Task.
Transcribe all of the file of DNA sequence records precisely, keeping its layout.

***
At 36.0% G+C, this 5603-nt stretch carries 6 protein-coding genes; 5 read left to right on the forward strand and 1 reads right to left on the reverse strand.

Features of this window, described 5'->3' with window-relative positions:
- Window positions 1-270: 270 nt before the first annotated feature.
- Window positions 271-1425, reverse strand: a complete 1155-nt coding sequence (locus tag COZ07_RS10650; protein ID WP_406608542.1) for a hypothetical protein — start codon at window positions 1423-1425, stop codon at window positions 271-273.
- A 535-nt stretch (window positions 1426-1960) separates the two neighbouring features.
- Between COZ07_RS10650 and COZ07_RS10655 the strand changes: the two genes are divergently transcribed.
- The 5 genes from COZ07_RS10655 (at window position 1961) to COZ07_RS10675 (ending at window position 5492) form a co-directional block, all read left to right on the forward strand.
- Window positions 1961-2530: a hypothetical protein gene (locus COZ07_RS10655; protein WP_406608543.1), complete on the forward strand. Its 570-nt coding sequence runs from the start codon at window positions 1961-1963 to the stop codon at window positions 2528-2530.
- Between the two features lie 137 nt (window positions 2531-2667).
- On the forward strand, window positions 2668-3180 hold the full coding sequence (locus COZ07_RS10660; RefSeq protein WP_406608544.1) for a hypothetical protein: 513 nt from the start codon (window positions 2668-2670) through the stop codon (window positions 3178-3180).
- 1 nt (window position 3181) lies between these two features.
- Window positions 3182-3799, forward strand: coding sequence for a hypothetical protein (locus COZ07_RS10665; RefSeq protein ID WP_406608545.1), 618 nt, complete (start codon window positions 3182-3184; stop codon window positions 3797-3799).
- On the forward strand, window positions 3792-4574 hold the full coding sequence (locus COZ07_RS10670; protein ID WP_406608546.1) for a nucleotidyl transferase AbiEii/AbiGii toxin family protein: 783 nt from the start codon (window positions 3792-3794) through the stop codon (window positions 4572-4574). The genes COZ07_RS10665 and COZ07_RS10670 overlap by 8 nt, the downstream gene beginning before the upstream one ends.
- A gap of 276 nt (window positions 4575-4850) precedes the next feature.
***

At 36.0% G+C, this 5603-nt stretch carries 6 protein-coding genes; 5 read left to right on the forward strand and 1 reads right to left on the reverse strand.

Features of this window, described 5'->3' with window-relative positions:
- Window positions 1-270: 270 nt before the first annotated feature.
- Window positions 271-1425, reverse strand: a complete 1155-nt coding sequence (locus tag COZ07_RS10650; protein ID WP_406608542.1) for a hypothetical protein — start codon at window positions 1423-1425, stop codon at window positions 271-273.
- A 535-nt stretch (window positions 1426-1960) separates the two neighbouring features.
- Between COZ07_RS10650 and COZ07_RS10655 the strand changes: the two genes are divergently transcribed.
- The 5 genes from COZ07_RS10655 (at window position 1961) to COZ07_RS10675 (ending at window position 5492) form a co-directional block, all read left to right on the forward strand.
- Window positions 1961-2530: a hypothetical protein gene (locus COZ07_RS10655; protein WP_406608543.1), complete on the forward strand. Its 570-nt coding sequence runs from the start codon at window positions 1961-1963 to the stop codon at window positions 2528-2530.
- Between the two features lie 137 nt (window positions 2531-2667).
- On the forward strand, window positions 2668-3180 hold the full coding sequence (locus COZ07_RS10660; RefSeq protein WP_406608544.1) for a hypothetical protein: 513 nt from the start codon (window positions 2668-2670) through the stop codon (window positions 3178-3180).
- 1 nt (window position 3181) lies between these two features.
- Window positions 3182-3799, forward strand: coding sequence for a hypothetical protein (locus COZ07_RS10665; RefSeq protein ID WP_406608545.1), 618 nt, complete (start codon window positions 3182-3184; stop codon window positions 3797-3799).
- On the forward strand, window positions 3792-4574 hold the full coding sequence (locus COZ07_RS10670; protein ID WP_406608546.1) for a nucleotidyl transferase AbiEii/AbiGii toxin family protein: 783 nt from the start codon (window positions 3792-3794) through the stop codon (window positions 4572-4574). The genes COZ07_RS10665 and COZ07_RS10670 overlap by 8 nt, the downstream gene beginning before the upstream one ends.
- A gap of 276 nt (window positions 4575-4850) precedes the next feature.